Wednesday, 21 November 2012

Bush-walking in the Tinderry Nature Reserve

Diuris sulphurea, or similar, one of several terrestrial orchids seen today.
 I'm currently staying with my friends Roger Farrow and Christine Kendrick at their home near Queanbeyan, New South Wales. They are enthusiastic members of the Australian Native Plants Society, and know the best sites for native plants over a wide radius. Today Roger took me on a foray into the trackless Tinderry Nature Reserve, an extensive tract of natural 'bush' on the slopes of a mountain, not very far away. While natural and remarkably free of invasive aliens, it is not undisturbed, as the section we visited had been burnt three years ago by a wide-ranging bush fire. The result, as seen today, was to destroy most of the trees and lower storeys of plants - temporarily. The Australian flora is fire-adapted, however, and now,assisted by two wet years, the vegetation is making its recovery. The Eucalyptus (of which 16 species are recorded for the reserve) have varying strategies for recovery: some regenerate from seed, others from basal shoots, while some are able to sprout epicormic shoots from the trunk. The result now is a woodland of mostly completely dead standing trees, with a mass of new growth low down: only a few have living branches in their crowns.

Among the Eucalyptus are a mass of other regenerating woody plants, including wattles (especially Acacia obliqua), several olearias, Leptospermum, Grevillea and more, and from the tangle of dead stems it was easy to see how they would soon form an almost impenetrable thicket. But their suppression means that other plants have a chance, and we saw a great diversity of smaller species in flower. The highlight was finding the rare and seldom-seen Dampiera fusca in full flower, en masse, a really beautiful sight, but several ground orchids, other monocots, numerous legumes and many more (most of which I'd never heard of), made it a splendid day of field botany.

Regeneration of Eucalyptus following a fire three years ago.

Forget David Nash! Charred eucalypt trunks are beautifully sculptural.

A particularly strongly-coloured flush of new growth from an unidentified Eucalyptus: they regenerate freely but the characteristics of bark and fruit can't be seen to give an accurate identification.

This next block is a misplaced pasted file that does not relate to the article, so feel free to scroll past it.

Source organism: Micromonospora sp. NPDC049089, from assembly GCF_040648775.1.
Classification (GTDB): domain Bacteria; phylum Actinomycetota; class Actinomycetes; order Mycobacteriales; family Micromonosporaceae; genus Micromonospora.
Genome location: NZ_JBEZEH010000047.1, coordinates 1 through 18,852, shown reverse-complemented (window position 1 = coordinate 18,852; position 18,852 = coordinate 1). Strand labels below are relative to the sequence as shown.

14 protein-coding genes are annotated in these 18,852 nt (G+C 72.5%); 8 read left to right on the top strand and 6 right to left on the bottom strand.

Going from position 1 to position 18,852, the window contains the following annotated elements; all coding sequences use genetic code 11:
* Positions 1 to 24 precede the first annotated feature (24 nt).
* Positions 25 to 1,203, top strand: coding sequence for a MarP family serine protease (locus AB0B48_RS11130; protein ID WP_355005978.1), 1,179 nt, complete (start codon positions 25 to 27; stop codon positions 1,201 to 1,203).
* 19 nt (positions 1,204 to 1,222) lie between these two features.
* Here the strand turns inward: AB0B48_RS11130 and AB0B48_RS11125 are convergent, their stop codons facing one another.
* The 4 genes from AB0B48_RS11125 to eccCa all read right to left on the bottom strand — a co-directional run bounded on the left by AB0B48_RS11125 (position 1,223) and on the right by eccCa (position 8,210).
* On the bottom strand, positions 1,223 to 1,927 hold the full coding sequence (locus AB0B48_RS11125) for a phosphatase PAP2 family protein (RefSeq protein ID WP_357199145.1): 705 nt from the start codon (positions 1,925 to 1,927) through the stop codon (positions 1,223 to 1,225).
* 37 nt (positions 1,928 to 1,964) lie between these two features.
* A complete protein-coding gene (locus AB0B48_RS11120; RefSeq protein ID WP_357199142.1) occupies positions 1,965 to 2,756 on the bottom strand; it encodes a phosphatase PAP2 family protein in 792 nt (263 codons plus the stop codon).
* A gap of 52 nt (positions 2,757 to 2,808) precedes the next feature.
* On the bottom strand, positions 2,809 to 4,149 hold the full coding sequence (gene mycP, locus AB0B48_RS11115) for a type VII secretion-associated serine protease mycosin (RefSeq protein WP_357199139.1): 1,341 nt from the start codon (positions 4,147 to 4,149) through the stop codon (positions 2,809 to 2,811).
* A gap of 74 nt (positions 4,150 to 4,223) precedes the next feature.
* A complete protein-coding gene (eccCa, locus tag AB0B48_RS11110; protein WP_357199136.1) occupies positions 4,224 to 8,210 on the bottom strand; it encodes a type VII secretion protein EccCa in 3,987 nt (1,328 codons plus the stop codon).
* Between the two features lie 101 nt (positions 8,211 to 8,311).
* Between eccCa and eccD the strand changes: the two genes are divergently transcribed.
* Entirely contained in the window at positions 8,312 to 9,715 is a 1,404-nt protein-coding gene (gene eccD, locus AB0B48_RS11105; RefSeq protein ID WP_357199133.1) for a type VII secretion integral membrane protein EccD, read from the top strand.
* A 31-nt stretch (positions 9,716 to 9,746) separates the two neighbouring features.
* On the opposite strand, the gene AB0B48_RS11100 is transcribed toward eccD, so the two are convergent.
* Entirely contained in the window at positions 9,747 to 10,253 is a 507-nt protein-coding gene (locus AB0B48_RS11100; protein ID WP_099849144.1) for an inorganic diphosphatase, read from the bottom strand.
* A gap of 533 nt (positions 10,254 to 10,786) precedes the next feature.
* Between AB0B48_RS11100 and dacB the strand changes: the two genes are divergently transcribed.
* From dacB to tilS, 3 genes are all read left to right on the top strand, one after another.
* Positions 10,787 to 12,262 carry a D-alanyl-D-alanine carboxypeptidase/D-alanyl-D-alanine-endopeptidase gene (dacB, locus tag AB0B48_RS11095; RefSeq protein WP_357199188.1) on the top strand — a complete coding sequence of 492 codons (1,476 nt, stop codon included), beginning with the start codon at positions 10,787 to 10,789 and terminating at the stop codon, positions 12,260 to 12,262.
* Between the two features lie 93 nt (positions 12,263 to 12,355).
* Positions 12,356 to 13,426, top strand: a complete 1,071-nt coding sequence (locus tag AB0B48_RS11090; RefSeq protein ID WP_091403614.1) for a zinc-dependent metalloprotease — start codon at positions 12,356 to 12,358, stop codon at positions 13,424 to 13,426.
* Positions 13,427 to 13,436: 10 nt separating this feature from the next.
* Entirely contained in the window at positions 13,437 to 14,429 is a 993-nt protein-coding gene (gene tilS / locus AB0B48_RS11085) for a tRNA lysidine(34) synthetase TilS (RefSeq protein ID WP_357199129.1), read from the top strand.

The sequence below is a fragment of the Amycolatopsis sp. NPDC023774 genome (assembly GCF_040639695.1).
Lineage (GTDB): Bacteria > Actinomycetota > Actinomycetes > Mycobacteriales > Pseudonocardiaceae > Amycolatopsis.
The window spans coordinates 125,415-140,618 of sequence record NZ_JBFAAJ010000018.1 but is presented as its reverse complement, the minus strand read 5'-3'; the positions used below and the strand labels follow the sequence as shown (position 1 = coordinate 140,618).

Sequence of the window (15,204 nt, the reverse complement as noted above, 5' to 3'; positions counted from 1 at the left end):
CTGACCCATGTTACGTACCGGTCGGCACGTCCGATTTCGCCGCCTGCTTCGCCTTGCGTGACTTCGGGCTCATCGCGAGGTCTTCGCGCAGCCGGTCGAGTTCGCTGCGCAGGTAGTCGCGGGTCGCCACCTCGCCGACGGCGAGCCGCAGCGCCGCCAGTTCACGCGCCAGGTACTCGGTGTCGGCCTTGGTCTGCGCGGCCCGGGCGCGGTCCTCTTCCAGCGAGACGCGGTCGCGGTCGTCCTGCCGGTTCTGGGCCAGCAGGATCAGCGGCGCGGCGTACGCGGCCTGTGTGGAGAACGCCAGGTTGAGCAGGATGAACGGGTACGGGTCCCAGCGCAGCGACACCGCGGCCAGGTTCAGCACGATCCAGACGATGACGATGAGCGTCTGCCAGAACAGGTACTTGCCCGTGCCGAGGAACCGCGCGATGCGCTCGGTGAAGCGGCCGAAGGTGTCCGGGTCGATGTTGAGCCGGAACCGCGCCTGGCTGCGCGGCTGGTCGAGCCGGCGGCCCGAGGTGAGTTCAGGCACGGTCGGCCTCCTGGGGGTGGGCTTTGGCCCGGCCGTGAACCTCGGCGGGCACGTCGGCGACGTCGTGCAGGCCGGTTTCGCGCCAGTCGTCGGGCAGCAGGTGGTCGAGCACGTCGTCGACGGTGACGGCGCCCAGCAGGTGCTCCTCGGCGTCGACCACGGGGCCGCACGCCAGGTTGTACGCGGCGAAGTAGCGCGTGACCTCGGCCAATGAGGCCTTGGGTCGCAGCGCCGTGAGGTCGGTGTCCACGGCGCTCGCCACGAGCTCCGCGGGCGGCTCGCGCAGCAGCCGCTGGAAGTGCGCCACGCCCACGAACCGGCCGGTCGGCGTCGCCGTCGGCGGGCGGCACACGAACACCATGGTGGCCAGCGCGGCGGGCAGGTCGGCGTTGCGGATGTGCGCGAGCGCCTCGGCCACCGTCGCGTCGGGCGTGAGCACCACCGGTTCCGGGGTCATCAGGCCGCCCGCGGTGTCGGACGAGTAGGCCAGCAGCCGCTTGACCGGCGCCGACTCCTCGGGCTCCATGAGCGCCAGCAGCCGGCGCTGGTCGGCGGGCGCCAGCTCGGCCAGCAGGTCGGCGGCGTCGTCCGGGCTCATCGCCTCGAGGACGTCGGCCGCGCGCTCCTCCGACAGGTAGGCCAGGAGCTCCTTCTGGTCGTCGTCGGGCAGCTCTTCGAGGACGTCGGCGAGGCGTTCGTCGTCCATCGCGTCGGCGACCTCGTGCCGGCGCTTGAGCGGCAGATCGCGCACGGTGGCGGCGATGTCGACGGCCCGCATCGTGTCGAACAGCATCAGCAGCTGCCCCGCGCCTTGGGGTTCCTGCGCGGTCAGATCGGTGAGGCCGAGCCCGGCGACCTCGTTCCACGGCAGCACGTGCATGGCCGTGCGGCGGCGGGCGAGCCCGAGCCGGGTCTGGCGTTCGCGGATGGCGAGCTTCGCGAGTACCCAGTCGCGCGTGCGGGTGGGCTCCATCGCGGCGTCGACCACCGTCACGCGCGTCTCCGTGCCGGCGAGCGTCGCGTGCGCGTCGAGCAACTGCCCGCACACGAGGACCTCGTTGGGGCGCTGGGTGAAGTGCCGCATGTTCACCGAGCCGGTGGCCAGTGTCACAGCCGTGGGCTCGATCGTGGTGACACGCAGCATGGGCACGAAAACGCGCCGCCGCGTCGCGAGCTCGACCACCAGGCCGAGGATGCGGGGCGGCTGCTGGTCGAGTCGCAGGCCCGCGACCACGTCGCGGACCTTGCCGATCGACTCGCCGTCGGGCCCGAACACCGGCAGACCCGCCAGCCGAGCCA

A seedling Acacia obliqua among lush Polytrichum.

A sun orchid, possibly Thelymitra simulata

The star plant of the day: Dampiera fusca

Massed flowering of Dampiera fusca is extremely rare: this is three years after a fire and follows a wet winter.

My host and guide for today, Roger Farrow, photographing Dampiera. As he said we hit the jackpot, with very few people ever having seen this species, never mind sheets of it.

Viola betonicifolia in the litter below the eucalypts.

Daviesia ulicifolia was abundant

Hakea microcarpa in a swamp, with needle-sharp leaves.

Utricularia dichotoma was a nice plant to find in the swamp.

Back at the ranch... a rather friendly King Parrot.


  1. Thanks for sharing. What a wonderful time you're having!

  2. Lovely pictures! And what an adventure, I was surprised that you found moss (sorry, I'm not sure of the correct english word) in australia, and what almost seems like alpine herbs (sorry again if my english isn't correct).

  3. Interesting to see Hakea microcarpa and its' associates. It grows perfectly here! Maybe some more of these plants could?

  4. Hope that parrot kept off the beer!
    I liked that moss Bettina as well. I think we could use it more for garden ground cover-but unfortunately most gardeners till their soil!
    I once heard a story about a public garden whose borders were thought to be untidy because they were covered with moss. They were advised to put a fancy latin label naming the moss. It worked, everyone now thought it looked nice.

  5. Dear John.
    Native plants of New zealand and Australia, are gorgeous. The Dampiera Fusca is beautiful, and amazingly in its growth, coming back after a bush fire! A fantastic survivor.
    Thanks for sharing these, to me, rare plants.
    Best regards, Iris.
    To Roger Brook; an interesting and suggestive story about moss, almost like fashion! Give it the ´right´ label ;o)

  6. John,

    I've only just realised that I can post comments here. You live and learn!

    Lovely to see some shots around Canberra... that Dampiera is glorious. So interesting to see the Utricularia dichotoma, which I didn't realise we had here locally. Not a carnivore that I grow, but I must fix that now that I know for sure it will survive here OK.

    It was really nice to meet you while you were here in Australia, even if you did probably start to worry that I was stalking you. LOL


    Paul T.
    (The Groupie!!)


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